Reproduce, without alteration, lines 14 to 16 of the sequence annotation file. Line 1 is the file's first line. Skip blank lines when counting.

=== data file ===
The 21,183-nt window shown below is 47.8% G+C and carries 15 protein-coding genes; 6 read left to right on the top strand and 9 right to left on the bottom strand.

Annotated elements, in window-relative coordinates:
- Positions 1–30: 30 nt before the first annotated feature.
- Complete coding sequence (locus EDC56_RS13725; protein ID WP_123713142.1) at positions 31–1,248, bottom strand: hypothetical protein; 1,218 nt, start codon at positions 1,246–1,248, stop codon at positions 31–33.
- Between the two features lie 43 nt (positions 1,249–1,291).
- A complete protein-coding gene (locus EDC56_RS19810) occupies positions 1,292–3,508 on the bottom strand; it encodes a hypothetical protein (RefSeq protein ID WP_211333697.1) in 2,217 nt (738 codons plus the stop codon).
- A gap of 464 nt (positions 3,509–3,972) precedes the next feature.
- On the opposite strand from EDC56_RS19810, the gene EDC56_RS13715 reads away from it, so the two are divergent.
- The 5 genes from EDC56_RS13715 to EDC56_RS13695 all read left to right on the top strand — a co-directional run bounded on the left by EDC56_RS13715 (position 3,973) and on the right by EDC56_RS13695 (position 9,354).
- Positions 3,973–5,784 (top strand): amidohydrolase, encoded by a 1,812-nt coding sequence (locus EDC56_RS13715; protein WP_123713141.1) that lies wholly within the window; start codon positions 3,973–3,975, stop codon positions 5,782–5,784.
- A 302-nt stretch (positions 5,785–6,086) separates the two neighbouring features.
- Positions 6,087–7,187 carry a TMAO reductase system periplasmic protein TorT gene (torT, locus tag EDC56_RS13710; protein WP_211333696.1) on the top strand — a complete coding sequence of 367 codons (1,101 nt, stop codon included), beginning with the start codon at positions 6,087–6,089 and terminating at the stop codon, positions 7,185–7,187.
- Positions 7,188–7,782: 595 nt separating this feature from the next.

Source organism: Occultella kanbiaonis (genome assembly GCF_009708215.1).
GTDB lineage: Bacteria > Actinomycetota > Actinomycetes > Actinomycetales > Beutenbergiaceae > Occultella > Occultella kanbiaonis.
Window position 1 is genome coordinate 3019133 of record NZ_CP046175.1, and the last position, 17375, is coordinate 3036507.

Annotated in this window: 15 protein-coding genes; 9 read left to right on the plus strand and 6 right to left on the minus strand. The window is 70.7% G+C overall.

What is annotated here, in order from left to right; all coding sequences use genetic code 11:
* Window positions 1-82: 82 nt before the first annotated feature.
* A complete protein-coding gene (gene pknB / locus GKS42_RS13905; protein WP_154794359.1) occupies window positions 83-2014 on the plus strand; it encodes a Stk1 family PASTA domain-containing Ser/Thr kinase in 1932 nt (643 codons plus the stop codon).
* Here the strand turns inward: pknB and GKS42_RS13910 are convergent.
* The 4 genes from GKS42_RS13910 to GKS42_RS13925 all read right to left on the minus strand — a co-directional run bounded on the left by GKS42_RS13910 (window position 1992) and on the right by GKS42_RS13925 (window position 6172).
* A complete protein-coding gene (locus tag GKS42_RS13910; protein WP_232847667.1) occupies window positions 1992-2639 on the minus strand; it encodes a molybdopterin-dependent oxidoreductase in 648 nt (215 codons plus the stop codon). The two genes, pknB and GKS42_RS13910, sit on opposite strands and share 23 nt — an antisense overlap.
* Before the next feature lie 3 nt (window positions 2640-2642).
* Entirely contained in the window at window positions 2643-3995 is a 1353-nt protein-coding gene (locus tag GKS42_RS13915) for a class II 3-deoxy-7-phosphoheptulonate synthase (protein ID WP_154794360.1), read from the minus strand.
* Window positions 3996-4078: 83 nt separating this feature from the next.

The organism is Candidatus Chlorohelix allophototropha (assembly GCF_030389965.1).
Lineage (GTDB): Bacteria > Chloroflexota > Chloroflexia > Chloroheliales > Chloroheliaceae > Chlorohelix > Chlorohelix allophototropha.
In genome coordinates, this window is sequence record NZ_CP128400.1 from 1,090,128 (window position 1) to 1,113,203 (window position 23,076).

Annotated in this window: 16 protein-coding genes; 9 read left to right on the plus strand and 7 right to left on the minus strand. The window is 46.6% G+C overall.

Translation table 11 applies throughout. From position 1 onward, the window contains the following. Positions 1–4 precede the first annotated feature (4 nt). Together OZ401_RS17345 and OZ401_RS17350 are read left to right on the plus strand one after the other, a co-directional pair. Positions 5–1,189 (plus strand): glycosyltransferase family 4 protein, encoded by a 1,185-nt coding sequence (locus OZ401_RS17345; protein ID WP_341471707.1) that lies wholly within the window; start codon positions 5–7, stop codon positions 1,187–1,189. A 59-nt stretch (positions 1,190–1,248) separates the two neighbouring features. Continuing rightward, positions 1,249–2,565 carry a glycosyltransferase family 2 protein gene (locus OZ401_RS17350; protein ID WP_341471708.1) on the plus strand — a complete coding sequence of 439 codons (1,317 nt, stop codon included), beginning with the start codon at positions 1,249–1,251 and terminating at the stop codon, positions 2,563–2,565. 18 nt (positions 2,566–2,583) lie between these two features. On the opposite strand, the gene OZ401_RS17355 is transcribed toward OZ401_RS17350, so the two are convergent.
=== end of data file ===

Source organism: Occultella kanbiaonis (genome assembly GCF_009708215.1).
GTDB lineage: Bacteria > Actinomycetota > Actinomycetes > Actinomycetales > Beutenbergiaceae > Occultella > Occultella kanbiaonis.
Window position 1 is genome coordinate 3019133 of record NZ_CP046175.1, and the last position, 17375, is coordinate 3036507.